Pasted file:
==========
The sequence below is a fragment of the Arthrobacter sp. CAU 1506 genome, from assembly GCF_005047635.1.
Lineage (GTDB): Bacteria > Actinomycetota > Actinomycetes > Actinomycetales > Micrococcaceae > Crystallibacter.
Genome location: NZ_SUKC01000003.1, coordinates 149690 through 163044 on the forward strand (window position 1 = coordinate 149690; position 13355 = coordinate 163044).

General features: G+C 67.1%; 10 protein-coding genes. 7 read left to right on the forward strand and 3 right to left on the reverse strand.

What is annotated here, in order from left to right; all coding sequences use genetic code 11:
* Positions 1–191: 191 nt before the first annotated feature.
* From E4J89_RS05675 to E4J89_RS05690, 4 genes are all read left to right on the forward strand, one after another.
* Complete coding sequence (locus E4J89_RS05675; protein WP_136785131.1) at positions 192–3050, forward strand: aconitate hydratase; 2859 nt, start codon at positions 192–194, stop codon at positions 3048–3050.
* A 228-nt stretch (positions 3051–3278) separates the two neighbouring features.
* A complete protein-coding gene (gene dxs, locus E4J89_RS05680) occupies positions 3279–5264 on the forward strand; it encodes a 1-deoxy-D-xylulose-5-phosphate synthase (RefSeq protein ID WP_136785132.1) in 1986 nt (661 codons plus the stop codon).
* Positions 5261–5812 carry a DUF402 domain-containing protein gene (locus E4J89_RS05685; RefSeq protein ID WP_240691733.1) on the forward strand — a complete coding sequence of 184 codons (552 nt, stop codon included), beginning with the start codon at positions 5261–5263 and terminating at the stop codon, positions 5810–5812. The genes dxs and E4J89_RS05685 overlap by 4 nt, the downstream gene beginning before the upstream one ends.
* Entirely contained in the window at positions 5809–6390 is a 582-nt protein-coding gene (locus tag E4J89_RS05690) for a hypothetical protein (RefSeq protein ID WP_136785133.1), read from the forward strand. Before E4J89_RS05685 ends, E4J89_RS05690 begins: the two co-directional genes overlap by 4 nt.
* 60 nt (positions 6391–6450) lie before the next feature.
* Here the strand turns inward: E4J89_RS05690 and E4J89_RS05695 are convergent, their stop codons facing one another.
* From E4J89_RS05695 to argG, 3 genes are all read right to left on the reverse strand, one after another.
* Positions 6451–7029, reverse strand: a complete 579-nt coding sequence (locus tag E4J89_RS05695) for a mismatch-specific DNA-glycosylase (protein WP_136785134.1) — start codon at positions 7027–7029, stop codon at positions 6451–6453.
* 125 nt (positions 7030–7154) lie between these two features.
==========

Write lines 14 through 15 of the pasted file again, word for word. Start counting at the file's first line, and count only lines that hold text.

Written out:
* Here the strand turns inward: E4J89_RS05690 and E4J89_RS05695 are convergent, their stop codons facing one another.
* From E4J89_RS05695 to argG, 3 genes are all read right to left on the reverse strand, one after another.